I actually think the last one wouldn't be such a bad idea to be honest, along with the right education for and from store staff I mentioned earlier. Paying more would also possibly raise the status of a hamster and their worth in some people's eyes, take them away from being viewed as a child's pet, a throw away pet to an animal with it's own specific needs, emotions, and character that deserves our love and respect.

Last edited by Pompompoms; 05-15-2012 at 11:46 AM.
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Old 05-15-2012, 01:40 PM   #42
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Join Date: Feb 2012
Location: Essex
Posts: 603
Default Re: Pet shop hamsters? Whats the problam?

Well the problem is that - it's a shop. A living thing should never be in a shop. You can't ethically breed, keep and sell any animal if you do it just for the profit. Because then you don't care about the animals themselves, and that's what rodent mills are like, they don't care. And it's not just rodent mills who are the culprits, it's also hundreds if not thousands of private individuals who breed their pets for profit without paying any attention to their health and usually know nothing about caring for them properly, because they think it's a good way to make some extra cash on the side.

In my opinion demand for pet shop animals will never stop unless the attitude of the masses changes. There needs to be some kind of organisation that puts itself out there and brings this issue to the attention of the public, and tries to educate them. A charity can't usually do these things, because they don't have enough money or staff...I know there are some organisations like that, but for this to work, it would need to be literally 'shoved' in people's faces - i.e on the street in the form of public campaigns, on billboards, on the tv. I don't think the internet is enough, because you won't find them unless you search for them. Public opinion needs to change about small animals - most people still regard them as children's play things and disposable pets. Unless there is public uproar, the government won't do a rat's bum about it. Once the general view is towards better rodent welfare, the new laws would be more accepted&understood. Obviously we can't stop all rodent mills as we can't stop all puppy mills, but it certainly would be good to try.
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Old 05-15-2012, 01:55 PM   #43
Willow's mummy!
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Join Date: Apr 2012
Location: East Anglia
Posts: 419
Default Re: Pet shop hamsters? Whats the problam?

Originally Posted by HammyWammys View Post
i understand what your saying, but people these days i:e parents when kids ask for a pet & they go to pet shop & buy whatever they dont think about where they come from do they?.
im guessing it would be same for guinea pigs?
i got mine from a rescue because P@h doesnt know how to house them properly!
i get all my food ect from p@h and everytime you see people buying pets, & i just feel sorry for them
Last time we were at P@H, we'd bought some hamster stuff, cat stuff & a book on budgies because elder son wants a budgie; we were behind a family in the queue who'd gone in & bought 2 hamsters & various hamster accessories, including bedding & food. While we were walking round the shop, we'd talked about what & why we were getting or not getting stuff, & I noticed that the fluffy bedding had gone from the mum's basket by the time they got to the checkout - this could have been because I was talking to my sons about the dangers of it.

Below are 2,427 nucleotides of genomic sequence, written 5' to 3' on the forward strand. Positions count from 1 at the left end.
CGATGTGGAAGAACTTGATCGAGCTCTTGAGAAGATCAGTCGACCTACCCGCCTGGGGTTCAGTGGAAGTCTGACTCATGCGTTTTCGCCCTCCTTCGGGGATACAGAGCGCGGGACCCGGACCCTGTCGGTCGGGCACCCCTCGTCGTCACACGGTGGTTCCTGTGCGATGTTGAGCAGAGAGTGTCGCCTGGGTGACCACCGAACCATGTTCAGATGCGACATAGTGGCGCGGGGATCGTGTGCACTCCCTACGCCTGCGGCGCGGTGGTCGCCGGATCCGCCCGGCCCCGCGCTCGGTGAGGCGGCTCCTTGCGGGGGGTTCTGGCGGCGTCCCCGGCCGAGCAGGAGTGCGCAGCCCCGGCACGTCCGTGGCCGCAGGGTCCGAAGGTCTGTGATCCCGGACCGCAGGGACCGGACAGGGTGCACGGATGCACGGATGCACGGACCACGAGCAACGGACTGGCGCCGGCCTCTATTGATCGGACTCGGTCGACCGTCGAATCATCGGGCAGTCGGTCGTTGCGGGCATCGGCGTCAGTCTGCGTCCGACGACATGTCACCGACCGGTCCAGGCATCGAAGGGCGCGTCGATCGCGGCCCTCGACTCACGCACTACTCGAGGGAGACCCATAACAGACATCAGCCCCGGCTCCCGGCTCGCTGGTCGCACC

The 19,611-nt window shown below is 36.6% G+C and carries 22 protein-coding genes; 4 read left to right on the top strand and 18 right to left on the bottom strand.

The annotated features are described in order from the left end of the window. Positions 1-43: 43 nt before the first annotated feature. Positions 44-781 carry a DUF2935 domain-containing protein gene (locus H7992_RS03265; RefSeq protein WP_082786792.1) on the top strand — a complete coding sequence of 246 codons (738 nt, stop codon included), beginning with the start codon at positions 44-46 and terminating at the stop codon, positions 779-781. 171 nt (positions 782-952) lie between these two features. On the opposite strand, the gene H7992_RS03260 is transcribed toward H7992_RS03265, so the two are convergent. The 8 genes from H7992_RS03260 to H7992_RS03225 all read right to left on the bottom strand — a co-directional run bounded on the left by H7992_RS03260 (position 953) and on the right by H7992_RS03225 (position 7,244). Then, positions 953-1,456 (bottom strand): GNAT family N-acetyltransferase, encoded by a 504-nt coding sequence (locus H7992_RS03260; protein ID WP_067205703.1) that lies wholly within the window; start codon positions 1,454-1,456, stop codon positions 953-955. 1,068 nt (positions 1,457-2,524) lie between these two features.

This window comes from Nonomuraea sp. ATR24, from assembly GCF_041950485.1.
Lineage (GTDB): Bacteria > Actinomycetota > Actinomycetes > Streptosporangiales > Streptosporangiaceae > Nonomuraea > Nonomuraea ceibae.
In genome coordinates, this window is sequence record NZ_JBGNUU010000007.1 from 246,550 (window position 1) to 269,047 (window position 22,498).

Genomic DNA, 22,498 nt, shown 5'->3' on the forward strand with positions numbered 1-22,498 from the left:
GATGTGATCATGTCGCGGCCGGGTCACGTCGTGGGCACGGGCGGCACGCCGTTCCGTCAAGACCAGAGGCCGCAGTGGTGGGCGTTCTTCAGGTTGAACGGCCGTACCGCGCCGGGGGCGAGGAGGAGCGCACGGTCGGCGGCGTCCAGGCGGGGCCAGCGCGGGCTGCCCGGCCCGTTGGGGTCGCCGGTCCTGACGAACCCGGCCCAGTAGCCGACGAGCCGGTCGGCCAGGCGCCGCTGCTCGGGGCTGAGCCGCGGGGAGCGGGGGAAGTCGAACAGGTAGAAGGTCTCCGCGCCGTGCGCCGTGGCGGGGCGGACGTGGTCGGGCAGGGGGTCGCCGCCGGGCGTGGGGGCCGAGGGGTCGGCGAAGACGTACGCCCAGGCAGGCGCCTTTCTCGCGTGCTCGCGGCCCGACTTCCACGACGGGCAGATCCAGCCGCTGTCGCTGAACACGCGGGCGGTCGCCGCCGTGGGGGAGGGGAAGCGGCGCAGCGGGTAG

Younger son asked if we were getting a budgie that day & I explained 'No, we have to find out about the needs of a pet, & get everything it needs before starting to look for it.' The teenage girl of the hamster buying family looked very thoughtful as she heard me saying this.

Will my speaking in front of a family I'll likely never see again, & wouldn't recognise if I did make much difference? I don't know.

But I do think it makes a difference when we talk to people we do know! If we can't encourage our friends & family to know more about the negatives & positives of pet shops & about the alternatives, we're not doing the best for our pets.

When we tell friends & family about 'Thinking about getting another hamster and finding out where a good breeder of (preferred breed) is near to us/contacting the Blue Cross & finding out what rescues they've got', we open the dialogue to talk about why we'd prefer not to get 1 from a pet shop.

When we talk about the cost of animals & how 40 isn't really that expensive for a cage & how we've researched & thought about what to get, we lessen the chances that our friends will go into a pet shop to wander round while their child is at a nearby birthday party & come out with a pet.

I'm old enough to remember being able to walk into a pet shop in my early teens & come home with a small pet in a cardboard box - luckily my parents did know I'd gone to buy it & I had the cage etc ready - but now legislation has moved on as more is known about animal welfare. My husband was still able to walk into a pet shop & walk out with a hamster for younger son, but the shop person did have to tick off a sheet to say she'd advised him on feeding, etc. The pet shops & hamster farmers aren't the ones initiating the changes - they cost them more! The changes happen because informed people request & expect them.